More than 80,000 people think Jacinda Ardern should be given the Nobel Peace Prize - but a few Australian political commentators aren't among them.
Speculation that the Prime Minister could be up for the prestigious honour has been fuelled by a number of online petitions from around the world. One of them, hosted by Change.org, has attracted 82,247 signatures as of Tuesday, while another on French website Avaaz.org has almost 4000.
Those who launched the petitions say Ardern should be recognised for her response to the March 15 terror attack in Christchurch.
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"If a Nobel Prize for Peace could be given to a spontaneous statement for wisdom and courage, rather [than] to a person, New Zealand’s Prime Minister Jacinda Ardern deserves it," one petition reads. "The words spoken by her after the terror attack in Christchurch were few. They are unforgettable."
Ardern's actions in the wake of the killing of 51 Muslim worshippers, including her famous 'They are us' speech and the hijab she wore in solidarity, attracted praise from around the world. The Government's swift ban on semi-automatic weapons was also lauded.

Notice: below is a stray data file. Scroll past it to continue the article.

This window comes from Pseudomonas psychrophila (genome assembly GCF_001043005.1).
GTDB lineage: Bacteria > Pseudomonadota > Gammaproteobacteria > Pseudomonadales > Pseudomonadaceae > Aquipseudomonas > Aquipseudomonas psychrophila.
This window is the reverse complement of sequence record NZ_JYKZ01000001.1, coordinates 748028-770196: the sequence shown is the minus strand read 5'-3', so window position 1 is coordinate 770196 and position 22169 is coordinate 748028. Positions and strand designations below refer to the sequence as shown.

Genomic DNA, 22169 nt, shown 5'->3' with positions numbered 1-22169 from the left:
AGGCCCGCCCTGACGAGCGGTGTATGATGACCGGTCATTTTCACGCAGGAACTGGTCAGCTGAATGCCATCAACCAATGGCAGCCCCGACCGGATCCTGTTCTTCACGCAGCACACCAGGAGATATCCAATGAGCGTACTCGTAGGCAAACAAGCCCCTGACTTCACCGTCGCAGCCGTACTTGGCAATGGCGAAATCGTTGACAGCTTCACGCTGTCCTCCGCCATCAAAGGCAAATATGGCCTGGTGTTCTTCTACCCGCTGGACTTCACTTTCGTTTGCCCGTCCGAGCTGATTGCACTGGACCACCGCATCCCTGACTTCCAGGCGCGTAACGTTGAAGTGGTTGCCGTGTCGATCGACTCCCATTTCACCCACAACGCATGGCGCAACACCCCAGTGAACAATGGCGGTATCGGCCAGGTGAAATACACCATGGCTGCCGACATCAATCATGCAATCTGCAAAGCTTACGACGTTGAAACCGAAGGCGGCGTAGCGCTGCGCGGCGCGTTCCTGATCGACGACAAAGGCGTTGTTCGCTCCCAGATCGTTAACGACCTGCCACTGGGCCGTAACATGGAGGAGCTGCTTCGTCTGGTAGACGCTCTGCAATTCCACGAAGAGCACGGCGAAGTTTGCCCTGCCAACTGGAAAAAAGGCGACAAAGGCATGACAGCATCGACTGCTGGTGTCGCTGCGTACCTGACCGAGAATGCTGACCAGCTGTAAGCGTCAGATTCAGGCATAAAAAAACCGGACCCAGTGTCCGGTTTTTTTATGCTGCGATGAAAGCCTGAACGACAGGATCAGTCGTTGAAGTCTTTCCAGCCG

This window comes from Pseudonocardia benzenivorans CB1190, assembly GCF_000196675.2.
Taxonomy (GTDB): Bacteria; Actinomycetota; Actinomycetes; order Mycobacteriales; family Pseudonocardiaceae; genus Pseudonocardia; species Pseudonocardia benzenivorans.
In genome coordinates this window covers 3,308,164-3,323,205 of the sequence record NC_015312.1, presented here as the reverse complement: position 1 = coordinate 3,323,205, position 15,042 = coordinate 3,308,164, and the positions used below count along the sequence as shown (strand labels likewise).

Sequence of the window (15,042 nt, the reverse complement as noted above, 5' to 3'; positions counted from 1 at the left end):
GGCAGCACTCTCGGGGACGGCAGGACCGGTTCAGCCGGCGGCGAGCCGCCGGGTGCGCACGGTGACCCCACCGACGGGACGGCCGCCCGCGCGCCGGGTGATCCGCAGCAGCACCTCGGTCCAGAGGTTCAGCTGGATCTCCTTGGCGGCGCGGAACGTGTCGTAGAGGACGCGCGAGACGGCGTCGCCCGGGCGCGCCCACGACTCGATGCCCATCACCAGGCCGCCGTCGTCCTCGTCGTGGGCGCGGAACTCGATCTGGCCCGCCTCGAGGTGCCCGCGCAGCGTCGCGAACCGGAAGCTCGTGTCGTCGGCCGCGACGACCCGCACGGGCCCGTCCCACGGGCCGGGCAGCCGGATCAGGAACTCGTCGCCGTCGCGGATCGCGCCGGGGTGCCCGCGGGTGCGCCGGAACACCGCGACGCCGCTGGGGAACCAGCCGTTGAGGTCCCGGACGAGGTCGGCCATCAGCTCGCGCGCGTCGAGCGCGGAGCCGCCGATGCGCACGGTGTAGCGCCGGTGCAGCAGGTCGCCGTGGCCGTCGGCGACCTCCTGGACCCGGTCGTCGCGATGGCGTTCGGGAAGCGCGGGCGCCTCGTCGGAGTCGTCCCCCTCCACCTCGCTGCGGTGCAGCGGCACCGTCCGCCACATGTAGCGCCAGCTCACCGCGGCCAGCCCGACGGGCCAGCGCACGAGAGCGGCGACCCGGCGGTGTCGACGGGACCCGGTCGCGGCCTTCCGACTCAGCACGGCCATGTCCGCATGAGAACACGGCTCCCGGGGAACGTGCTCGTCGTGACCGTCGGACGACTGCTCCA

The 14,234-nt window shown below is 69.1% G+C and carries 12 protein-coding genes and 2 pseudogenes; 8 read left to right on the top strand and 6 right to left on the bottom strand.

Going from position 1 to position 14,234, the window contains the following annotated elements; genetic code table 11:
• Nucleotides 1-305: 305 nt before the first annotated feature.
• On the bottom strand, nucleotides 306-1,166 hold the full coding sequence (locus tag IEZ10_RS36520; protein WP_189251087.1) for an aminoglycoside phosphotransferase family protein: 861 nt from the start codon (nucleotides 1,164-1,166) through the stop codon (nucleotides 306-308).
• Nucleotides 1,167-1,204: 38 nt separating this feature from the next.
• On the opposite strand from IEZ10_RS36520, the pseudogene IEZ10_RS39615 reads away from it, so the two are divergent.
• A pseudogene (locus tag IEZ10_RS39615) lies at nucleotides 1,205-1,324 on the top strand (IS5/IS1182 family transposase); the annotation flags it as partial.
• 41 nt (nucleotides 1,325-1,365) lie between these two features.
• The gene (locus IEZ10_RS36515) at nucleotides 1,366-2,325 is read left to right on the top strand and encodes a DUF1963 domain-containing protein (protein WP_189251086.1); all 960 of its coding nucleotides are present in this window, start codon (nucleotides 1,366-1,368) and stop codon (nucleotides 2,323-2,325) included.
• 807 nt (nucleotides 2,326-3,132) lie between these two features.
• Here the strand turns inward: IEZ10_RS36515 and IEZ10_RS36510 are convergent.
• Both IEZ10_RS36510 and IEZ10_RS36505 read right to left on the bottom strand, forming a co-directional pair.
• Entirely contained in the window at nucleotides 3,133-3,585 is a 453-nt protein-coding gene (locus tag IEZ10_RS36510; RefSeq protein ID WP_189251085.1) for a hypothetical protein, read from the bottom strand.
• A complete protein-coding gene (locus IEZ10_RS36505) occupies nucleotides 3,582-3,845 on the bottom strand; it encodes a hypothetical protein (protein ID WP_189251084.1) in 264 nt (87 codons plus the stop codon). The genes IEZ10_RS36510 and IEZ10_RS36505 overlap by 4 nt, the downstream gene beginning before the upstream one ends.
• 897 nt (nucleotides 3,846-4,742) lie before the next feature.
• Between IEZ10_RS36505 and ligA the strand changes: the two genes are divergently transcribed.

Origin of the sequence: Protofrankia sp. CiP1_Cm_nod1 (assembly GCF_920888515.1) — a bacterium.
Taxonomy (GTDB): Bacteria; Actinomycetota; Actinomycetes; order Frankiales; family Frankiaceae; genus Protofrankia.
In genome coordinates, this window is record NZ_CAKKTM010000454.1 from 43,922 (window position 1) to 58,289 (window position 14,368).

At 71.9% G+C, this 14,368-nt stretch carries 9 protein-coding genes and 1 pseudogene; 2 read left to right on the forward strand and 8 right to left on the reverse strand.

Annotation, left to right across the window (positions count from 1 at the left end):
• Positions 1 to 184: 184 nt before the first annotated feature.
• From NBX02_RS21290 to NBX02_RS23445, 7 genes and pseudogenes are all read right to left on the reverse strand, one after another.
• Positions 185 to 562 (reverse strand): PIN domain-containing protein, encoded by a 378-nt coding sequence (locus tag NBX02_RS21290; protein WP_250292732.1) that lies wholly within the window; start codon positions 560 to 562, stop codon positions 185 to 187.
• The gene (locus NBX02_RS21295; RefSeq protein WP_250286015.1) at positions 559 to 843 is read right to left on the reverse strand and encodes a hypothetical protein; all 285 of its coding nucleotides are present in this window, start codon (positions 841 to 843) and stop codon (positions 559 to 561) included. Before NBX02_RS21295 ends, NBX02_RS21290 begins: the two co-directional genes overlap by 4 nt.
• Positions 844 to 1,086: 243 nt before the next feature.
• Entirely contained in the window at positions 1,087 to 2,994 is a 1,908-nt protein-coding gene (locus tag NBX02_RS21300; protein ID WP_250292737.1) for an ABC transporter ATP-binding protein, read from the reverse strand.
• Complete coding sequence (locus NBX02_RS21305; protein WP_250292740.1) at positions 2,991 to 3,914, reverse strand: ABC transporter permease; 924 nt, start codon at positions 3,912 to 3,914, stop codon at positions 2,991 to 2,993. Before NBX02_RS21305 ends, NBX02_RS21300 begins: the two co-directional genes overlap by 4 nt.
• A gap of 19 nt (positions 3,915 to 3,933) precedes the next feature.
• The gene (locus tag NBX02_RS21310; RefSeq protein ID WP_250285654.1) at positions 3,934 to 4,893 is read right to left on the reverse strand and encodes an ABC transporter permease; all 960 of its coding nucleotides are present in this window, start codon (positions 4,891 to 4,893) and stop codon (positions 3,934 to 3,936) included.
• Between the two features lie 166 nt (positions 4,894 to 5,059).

But some in Australia, where Ardern met with Prime Minister Scott Morrison for bilateral talks last week, were less impressed.
During an on-air discussion of the deportation of New Zealand-born criminals living in Australia, Sky News Australia host Peta Credlin brought up the subject of a potential award for Ardern.
"What's this rumour that she's sort of in contention for a Nobel Peace Prize for that work in Christchurch?" she said.
"If Christchurch equals Nobel Peace Prize and all Obama really had to do was win the election, basically just get out of bed, and he got one as well - aren't we devaluing something that used to be very revered?''
President Barack Obama was awarded the Nobel Peace Prize in 2009, less than a year after taking office, for his international diplomacy and anti-nuclear vision.
Guest Dr Jeremy Sammut, a director at libertarian think tank The Centre for Independent Studies, agreed with Credlin's dismissal.
"I think that's undoubtedly true, and I think unfortunately for a long time the credibility of the Nobel Prize has been undermined, particularly by the decision to give it to President Obama before he'd literally done anything or hardly had his feet under the desk," he said. "So I think that's a real issue."
In the same broadcast, commentator Gemma Tognini accused Ardern of flaunting her "moral posture" during her visit to Australia.
"It's very, very cute for her to come to another country and morally posturise the way she has been," she told Credlin.
"I don't know if it were in reciprocal circumstances whether it would be tolerated nor appreciated."